Cutting Down on Hydrilla
Hydrilla (Hydrilla Verticillata) is considered the most problematic aquatic plant in the United States and can severely impact
water delivery systems. Using the Jenson Lake Mower™ to remove hydrilla is appropriate when the infestation is at a level that makes it difficult
to completely eliminate. The aim then becomes providing fishing and boating areas or cutting with ecological goals in mind. At lower infestation levels,
other management strategies such as herbicides or careful manual removal carry less danger of aiding the spreading of the very aggressive plant. It’s
always advisable to remove the cuttings. For bigger bodies of water, a fleet of Lake Mowers™, even mounted two to a boat, offers an affordable
solution that could start out small and grow as the budget allows. In contrast to large mechanical harvesters, laborers can easily be trained in cutting
hydrilla with the Lake Mowers™ safely, and maintenance cost is extremely low.
Hydrilla forms dense mats of vegetation that interfere with recreation and destroy native plants that provide habitat for fish and wildlife. Unlike other
problem aquatic plants, like Brazilian elodea, that reproduce only by fragmentation, hydrilla spreads by seeds, tubers, plant fragments, and turions
(overwintering buds). One square meter of hydrilla can produce 5,000 tubers. Once hydrilla becomes established, it is readily spread by waterfowl and
Hydrilla has several advantages over other plants. It will grow with less light and is more efficient at taking up nutrients than other plants. It also has
extremely effective methods of propagation. Besides making seeds (seedlings are actually rarely seen in nature), it can sprout new plants from root fragments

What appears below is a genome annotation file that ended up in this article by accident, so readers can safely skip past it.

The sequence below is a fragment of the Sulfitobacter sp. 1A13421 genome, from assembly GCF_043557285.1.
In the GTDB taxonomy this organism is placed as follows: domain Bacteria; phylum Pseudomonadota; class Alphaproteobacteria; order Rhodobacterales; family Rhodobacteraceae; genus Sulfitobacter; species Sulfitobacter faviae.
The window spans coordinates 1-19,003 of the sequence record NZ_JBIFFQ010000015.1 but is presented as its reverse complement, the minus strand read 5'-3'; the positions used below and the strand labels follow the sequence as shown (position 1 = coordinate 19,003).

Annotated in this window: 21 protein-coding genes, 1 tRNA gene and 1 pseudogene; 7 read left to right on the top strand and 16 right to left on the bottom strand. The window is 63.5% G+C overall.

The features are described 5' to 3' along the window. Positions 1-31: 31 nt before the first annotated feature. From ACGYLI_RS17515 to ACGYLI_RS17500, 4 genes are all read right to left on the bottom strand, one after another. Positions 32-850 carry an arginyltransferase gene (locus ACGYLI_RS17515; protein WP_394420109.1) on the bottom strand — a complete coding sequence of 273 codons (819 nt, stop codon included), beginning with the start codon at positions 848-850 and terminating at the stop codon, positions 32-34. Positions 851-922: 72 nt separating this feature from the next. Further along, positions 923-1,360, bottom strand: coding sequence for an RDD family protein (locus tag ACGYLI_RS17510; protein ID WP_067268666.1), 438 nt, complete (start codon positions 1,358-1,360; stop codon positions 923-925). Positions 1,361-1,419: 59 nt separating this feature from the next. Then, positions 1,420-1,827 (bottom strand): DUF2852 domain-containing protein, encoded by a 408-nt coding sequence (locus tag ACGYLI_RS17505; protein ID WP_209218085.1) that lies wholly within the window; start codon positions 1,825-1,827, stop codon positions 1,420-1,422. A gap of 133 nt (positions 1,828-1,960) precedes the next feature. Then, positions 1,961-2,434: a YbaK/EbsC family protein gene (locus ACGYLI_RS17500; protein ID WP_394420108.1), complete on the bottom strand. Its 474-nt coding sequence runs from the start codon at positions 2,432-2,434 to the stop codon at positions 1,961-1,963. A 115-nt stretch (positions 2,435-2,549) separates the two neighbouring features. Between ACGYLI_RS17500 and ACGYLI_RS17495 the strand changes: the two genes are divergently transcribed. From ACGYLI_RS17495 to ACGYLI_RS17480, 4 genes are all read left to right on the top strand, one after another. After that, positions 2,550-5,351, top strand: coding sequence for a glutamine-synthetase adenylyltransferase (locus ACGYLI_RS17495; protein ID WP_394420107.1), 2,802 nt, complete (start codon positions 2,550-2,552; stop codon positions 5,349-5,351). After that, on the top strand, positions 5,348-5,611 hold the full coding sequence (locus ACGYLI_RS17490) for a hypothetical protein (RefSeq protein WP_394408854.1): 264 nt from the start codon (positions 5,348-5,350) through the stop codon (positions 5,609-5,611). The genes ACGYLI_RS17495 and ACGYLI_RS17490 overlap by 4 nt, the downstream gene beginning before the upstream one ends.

or stem fragments containing as few as two whorls of leaves. Recreational users can easily spread these small fragments from waterbody to waterbody.
However, hydrilla's real secret to success is its ability to produce structures called turions and tubers. (Presence of these structures is also a
characteristic which distinguishes this plant from similar looking plants.) Turions are compact "buds" produced along the leafy stems. They break free of
the parent plant and drift or settle to the bottom to start new plants. They are 1/4 inch long, dark green, and appear spiny. Tubers are underground and form
at the end of roots. They are small, potato-like, and are usually white or yellowish. Hydrilla produces an abundance of tubers and turions in the fall. Tubers
may remain dormant for several years in the sediment. The hydrilla variety found in Washington will also make tubers in the spring and will produce nondormant
turions throughout the growing season. Tubers and turions can withstand ice cover, drying, herbicides, and ingestion and regurgitation by waterfowl.
There are two varieties of hydrilla in the United States. Many of the plants in the southern United States are all one sex (female). The plants in Washington
are monoecious (having both male and female flowers on the same plant). In New Zealand, where hydrilla has also been introduced, the hydrilla plants are all
male. Generally the northern-most populations of hydrilla in the United States are monoecious. Monoecious hydrilla looks and grows somewhat differently than
the southern female populations. It tends to have a delicate appearance and sprawl along the lake bottom. The tubers from these monoecious plants are smaller
than tubers produced by their southern female relatives.